(We have a lot of strawberry plants. Kansas Dad planted 150 last spring, about half of which were June-bearing, I think. Many of those put out shoots that he stapled with garden staples so they would put down their own roots. We'll be planting more next year or so and I'll try to post then on what we learned about strawberry plant placement for maximum ease in picking.)
So what did we do with all of them? We ate a great many (yum!) and froze quite a bit (over 40 cups, mostly hulled and whole; we've already been digging those out for smoothies).
We also used a bunch right away:
- strawberry soup (I used a recipe online that was ok but not great so I didn't even save the link. Mostly it tasted like melted smoothie.);
- 4 loaves strawberry bread (I decreased the oil in the recipe because it was almost too moist!);
- strawberry shortcake (from The Art of Simple Food: Notes, Lessons, and Recipes from a Delicious Revolution);
- sour cream strawberry muffins (substituting for the blueberries in a recipe from King Arthur Flour Whole Grain Baking: Delicious Recipes Using Nutritious Whole Grains, very tasty!);
- strawberry crumble bars (substituting for raspberries in a recipe from King Arthur Flour Whole Grain Baking: Delicious Recipes Using Nutritious Whole Grains, very good but next time we'll have to make them for a party - it was too many to eat before they went bad);
- strawberry pie using oatmeal nut pie crust (Both of these were delicious, especially that crust! I pressed the crust into the pie pan, refrigerated for 30 minutes, baked for about six minutes, then cooled and refrigerated again before putting in the strawberries.);
- strawberry compote (which is just strawberries and sugar, to use on my very first angel food cake);
- 2.5 pints strawberry-banana freezer jam (which only First Son really liked; we're probably going to use it up in smoothies or something); and
- 2.5 pints strawberry freezer jam (which we don't like as well as the canned jam we made; freezer jam seems to have a stronger taste and we prefer it a bit more mellow).
I particularly like that pretty strawberry jelly on the end:
Here's what we have (all recipes from Ball Complete Book of Home Preserving):
- 17.5 pints strawberry jam (the original quick recipe, some with liquid pectin and a variation with some lemon peel so it's "lemony");
- 6 pints strawberry jelly;
- 11 pints quick strawberry lemon marmalade (We love this recipe. Next year we'll be more ambitious and try some of the traditional marmalade which should be more caramelized.);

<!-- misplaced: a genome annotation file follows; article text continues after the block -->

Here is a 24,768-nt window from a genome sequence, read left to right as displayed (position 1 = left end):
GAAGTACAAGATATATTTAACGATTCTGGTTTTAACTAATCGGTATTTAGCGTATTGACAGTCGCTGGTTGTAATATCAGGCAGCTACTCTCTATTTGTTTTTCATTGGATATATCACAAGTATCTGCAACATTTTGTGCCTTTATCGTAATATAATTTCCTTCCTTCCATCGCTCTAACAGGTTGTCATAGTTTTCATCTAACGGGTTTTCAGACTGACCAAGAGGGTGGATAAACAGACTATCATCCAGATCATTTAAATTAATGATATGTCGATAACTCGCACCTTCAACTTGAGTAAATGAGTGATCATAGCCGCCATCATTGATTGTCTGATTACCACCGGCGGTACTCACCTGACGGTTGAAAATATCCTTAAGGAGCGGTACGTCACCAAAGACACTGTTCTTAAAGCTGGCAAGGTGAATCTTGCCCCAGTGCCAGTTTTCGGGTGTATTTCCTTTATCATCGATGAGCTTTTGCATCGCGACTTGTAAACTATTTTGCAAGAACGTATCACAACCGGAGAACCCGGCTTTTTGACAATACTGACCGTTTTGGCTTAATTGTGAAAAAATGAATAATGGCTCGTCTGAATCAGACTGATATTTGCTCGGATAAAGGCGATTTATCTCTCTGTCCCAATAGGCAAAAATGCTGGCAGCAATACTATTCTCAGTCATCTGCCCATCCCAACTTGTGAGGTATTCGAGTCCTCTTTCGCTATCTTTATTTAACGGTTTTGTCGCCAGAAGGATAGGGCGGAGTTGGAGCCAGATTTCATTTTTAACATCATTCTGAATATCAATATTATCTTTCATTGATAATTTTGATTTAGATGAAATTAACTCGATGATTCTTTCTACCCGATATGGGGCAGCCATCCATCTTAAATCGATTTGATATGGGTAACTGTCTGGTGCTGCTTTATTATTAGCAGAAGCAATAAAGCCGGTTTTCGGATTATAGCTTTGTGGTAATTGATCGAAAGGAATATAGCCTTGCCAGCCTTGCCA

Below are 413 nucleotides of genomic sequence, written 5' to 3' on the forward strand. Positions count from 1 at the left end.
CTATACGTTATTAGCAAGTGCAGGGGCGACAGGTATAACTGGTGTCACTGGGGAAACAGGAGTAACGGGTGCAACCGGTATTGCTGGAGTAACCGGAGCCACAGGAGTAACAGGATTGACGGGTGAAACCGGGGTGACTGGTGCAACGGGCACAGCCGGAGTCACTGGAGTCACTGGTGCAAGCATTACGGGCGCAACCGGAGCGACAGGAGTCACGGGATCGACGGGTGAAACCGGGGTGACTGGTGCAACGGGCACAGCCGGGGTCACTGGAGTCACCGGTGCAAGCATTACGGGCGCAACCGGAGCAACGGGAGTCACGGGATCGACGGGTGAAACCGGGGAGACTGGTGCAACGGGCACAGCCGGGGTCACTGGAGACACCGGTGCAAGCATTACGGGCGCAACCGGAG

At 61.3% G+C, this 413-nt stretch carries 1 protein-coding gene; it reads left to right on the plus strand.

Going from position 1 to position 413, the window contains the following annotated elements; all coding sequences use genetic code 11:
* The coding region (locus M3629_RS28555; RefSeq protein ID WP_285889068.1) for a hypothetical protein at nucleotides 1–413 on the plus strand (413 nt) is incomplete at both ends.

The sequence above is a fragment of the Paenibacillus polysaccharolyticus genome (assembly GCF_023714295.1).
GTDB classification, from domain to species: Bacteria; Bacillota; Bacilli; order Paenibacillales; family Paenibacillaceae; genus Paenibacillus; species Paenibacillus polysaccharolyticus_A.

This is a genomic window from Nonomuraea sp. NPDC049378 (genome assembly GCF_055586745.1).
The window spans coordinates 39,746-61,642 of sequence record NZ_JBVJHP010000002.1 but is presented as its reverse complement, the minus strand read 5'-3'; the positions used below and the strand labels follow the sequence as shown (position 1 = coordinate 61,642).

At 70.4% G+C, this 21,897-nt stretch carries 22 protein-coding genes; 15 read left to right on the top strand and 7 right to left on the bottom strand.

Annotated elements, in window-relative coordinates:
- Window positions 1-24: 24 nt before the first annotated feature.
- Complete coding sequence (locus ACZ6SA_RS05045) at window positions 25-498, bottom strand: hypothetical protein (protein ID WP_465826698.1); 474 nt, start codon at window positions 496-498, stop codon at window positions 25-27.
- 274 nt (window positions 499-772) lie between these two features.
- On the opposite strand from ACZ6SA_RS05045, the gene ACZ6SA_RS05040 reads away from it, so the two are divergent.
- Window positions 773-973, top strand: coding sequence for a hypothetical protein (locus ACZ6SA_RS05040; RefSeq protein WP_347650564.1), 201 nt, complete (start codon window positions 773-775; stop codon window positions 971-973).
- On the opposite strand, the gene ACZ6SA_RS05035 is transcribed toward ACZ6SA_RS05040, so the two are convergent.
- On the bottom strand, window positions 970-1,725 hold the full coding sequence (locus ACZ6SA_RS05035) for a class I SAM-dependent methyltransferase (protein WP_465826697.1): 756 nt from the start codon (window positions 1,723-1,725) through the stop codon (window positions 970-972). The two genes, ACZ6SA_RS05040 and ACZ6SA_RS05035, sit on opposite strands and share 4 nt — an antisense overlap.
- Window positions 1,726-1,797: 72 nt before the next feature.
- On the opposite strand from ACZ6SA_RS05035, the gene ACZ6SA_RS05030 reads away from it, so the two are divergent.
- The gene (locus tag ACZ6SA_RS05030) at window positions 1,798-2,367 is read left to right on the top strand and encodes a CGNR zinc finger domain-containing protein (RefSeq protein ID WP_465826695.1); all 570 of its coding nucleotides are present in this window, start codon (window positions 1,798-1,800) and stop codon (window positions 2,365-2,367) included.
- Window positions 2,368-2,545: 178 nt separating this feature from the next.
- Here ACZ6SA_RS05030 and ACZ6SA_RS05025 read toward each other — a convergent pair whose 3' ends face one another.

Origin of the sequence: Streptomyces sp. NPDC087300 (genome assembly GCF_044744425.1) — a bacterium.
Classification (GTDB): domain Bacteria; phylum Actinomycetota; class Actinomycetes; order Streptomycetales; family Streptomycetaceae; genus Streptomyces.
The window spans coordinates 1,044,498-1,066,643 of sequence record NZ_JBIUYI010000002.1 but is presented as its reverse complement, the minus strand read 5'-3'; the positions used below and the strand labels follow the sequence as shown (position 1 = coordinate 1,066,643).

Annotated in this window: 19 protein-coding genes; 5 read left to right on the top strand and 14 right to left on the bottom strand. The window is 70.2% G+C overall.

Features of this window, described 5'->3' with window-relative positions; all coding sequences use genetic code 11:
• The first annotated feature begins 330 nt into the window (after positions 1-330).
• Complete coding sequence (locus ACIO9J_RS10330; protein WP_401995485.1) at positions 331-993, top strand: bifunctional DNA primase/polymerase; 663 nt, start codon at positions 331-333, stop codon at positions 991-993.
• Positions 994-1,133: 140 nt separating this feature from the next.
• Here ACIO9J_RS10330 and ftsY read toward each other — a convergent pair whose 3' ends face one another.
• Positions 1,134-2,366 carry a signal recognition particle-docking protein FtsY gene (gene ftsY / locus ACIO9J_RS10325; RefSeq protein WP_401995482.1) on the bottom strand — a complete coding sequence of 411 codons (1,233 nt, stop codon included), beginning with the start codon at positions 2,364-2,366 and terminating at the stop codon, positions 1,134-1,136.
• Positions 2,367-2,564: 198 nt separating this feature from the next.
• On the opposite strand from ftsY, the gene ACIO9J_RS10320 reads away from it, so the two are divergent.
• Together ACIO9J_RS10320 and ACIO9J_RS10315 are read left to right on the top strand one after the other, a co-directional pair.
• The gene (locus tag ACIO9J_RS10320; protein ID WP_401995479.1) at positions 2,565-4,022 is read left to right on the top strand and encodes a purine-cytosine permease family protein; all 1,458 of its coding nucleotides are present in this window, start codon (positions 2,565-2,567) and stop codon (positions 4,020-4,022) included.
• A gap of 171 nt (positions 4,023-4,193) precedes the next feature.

- 3.5 pints strawberry syrup (for pancakes and waffles and other such yummy fare);
- 2 pints strawberry sauce (for ice cream and other desserts - very yummy, but a bit harder to make than the quick jams with pectin because I had to stir boiling strawberry goo for 15 minutes. It's a good thing we have one of those plastic mitts to protect my poor hands - I still had to switch hands every few minutes because they'd get too hot!); and
- 3.25 pints maple strawberry smooch (a very good dessert topping option for those who prefer maple syrup to sugar or who happen to live somewhere that has a lot of maple syrup. You know who you are.).
I highly recommend the Ball Complete Book of Home Preserving. Many of the recipes can be found inside the Ball boxes of pectin (including the marmalade recipe), but the back of the book has an extensive "tutorial" on canning with lots of tips and explanations that make following the recipes a lot easier. There are also a bunch of other recipes (many of which can be made with a simple water bath rather than a pressure canner) that we want to try with tomatoes and other produce. If you have excess garden or CSA produce, you're sure to find something intriguing to try.
Now I can save this post to read when the harvest gets overwhelming next year. I'll remember how wonderful all these treats were throughout the year and how satisfying it feels to look at that table full of jars! (We've also been even more inspired to get some other berry plants in. Perhaps we'll be able to plant some next year.)
For those that are wondering, we still have a few fruits on the ever-bearing plants, but it's not enough to even make it into the house.